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A handful of current and former state lawmakers formally endorsed Democratic presidential candidate Bernie Sanders at a rally Tuesday on the West Steps of the Capitol, arguing that the Vermont senator’s “big dreams” are what the country needs to fix a broken political system.
“In the past few days, I have been asked whether Bernie is too much an idealist,” said state Rep. Joe Salazar, D-Thornton, speaking in front of more than 100 sign-waving Sanders supporters. “God I hope so!” he said, drawing cheers and spontaneous chanting from the crowd.
“Because it is the idealist who moved this country forward,” Salazar continued. “It has been the idealist who invented and created the great social platforms upon which we stand. Surely, those who wrote the Bill of Rights and Declaration of Independence were the idealists of their day.”
The rally took place a week before Super Tuesday, when Colorado Democrats will begin the process of awarding delegates to the Democratic candidates for president in what has turned into a tighter contest for the nomination than anyone expected. A dozen states vote March 1 in caucuses or primaries, offering the first broad test of the two candidates’ strength after four contests in early states. (Colorado Republicans won’t be expressing a preference in their presidential race after the state party decided last summer to skip a presidential straw poll and instead send unbound delegates to the Republican National Convention in Cleveland.)
Salazar was joined by state Rep. Jonathan Singer, D-Longmont, state Sen. Mike Merrifield, D-Colorado Springs, former state Rep. Linda Powers, D-Crested Butte, and former House Speaker Terrance Carroll, D-Denver, who said he has been mostly staying on the political sidelines in the years since he made history as the first African-American lawmaker to wield the gavel in the Colorado House.
“A few weeks ago, I woke up in the middle of the night, and I realized I’d caught the Bern,” Carroll said with a big grin. “I didn’t know what it was, I had a fever of some sort, I had night sweats, I had some shakes, I didn’t know what it was, but it turns out I had a Bern.”
Carroll, who lives on a ranch in eastern Arapahoe County and is associate general counsel at SCL Health, said he took his time deciding whether to endorse Sanders and, like others at the rally, emphasized that his decision isn’t a rejection of Sanders rival Hillary Clinton.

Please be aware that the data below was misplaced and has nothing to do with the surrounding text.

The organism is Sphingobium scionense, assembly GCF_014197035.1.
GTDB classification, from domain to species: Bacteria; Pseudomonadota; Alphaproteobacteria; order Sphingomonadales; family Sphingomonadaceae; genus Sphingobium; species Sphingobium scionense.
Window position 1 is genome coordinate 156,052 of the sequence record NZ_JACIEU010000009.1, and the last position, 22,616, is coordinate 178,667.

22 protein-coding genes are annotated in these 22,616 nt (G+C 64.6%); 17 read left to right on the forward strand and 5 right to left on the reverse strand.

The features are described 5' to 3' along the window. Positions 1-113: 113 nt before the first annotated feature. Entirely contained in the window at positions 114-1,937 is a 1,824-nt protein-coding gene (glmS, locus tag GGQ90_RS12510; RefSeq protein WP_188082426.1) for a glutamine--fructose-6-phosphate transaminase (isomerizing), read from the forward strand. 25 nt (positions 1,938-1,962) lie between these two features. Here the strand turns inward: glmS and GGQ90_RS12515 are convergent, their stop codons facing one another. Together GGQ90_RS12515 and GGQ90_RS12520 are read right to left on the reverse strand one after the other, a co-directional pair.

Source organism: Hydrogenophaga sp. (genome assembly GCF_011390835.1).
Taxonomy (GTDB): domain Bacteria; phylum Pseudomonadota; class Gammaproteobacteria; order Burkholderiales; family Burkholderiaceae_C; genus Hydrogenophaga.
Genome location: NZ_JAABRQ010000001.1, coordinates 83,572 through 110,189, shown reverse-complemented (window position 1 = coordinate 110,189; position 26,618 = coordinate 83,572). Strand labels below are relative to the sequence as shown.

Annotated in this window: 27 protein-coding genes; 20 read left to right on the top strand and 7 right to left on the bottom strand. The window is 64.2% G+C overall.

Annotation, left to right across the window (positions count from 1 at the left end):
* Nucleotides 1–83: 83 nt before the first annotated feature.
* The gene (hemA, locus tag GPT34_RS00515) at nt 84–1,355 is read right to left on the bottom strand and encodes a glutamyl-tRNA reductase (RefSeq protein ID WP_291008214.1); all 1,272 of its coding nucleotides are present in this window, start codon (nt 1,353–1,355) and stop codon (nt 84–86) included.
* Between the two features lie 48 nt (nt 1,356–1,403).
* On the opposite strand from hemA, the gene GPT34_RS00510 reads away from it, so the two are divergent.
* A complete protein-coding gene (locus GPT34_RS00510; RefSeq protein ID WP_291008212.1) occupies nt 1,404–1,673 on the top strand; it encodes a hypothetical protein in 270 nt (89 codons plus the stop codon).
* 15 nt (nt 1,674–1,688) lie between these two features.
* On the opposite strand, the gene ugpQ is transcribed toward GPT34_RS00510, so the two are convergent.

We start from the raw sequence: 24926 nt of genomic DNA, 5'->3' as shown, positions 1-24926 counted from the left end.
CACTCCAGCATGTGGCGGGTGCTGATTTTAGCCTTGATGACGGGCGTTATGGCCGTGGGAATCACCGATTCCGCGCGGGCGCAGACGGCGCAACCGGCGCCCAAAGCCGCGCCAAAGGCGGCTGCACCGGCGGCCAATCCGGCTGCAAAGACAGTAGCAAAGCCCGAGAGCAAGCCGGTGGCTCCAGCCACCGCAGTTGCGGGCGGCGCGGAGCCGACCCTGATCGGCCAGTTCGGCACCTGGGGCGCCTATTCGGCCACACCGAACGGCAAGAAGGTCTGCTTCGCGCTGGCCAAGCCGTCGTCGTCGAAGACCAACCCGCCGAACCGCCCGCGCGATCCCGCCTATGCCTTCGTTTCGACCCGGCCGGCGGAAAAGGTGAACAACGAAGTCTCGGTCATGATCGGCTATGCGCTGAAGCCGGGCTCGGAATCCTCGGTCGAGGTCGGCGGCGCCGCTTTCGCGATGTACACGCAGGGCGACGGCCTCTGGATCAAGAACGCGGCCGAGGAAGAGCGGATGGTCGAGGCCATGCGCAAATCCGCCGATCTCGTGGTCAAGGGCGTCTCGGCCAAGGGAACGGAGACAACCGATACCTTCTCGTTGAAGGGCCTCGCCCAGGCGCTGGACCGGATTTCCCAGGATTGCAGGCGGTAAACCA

“It’s not a decision based on a dislike of anyone else,” he said. “I believe this election is fundamentally about the freedom we have as citizens of the United States of America,” Carroll said, adding, “This race is about freedom, this race is about justice, and I stand here today to endorse Sen. Sanders to ensure that I stand on the right side of the moral arc of the universe.”
Merrifield made a similar point.
“Right off the bat, I want to say I have the utmost respect for Hillary Clinton. I think she’d make a good president. But what this nation needs now is a great president.,” he said. “What we need right now is a transformational president, and Bernie Sanders will be a transformational president.”
Then he took aim at critics of Sanders who complain his platform is too far left for a general election.
“I have to say, I disagree slightly when Bernie calls himself a democratic socialist,” Merrifield said. “Standing up for working families, unions, fighting to protect Social Security, fighting to protect the environment, Medicaid, Medicare, health care for all, fighting to protect women’s rights, fighting fat cats and plutocrats — that’s not socialism, that’s being a Democrat!”
Carroll made a case for embracing Sanders.
“We may have ideological and we may have policy differences, we may not agree with Bernie Sanders on everything, but the one thing that we can agree on is that he would use the power of the presidency to extend justice,” he said.
Powers called Sanders a once-in-a-lifetime candidate who speaks to her values “on a very personal level.” She said her reason for supporting Sanders could be summed up in a single word: authenticity.
Dulce Saenz, Colorado state director of the Sanders campaign, read off a list of civil rights leaders, environmentalists, union organizers, clergy and former elected officials supporting her candidate and reeled off some big numbers to demonstrate that the campaign is a “people-powered revolution.”
More than 32,500 have attended Sanders rallies in Colorado, she said, and volunteers have organized some 2,400 events. Sanders forces say they’ve identified 142,000 supporters and received contributions from 97,000 donors in Colorado.
The Clinton campaign counts dozens of current and former elected officials among its endorsers in Colorado, including U.S. Sen. Michael Bennet, Gov. John Hickenlooper and U.S. Reps. Diana DeGette, Ed Perlmutter and Jared Polis.
State lawmakers endorsing Clinton include House Speaker Dickey Lee Hullinghorst, House Majority Leader Crisanta Duran, Assistant Senate Minority Leader Rollie Heath, House Speaker Pro Tem Dan Pabon, state Sens. Kerry Donovan, Pat Steadman, Nancy Todd, Jessie Ulibarri and Mike Johnston and state Reps. Jeni Arndt, K.C. Becker, Daneya Esgar, Rhonda Fields, Mike Foote, Alec Garnett, Susan Lontine, Beth McCann, Dominick Moreno, Tracy Kraft-Tharp, Brittany Pettersen, Angela Williams and Faith Winter.
Video production by Roxann Elliot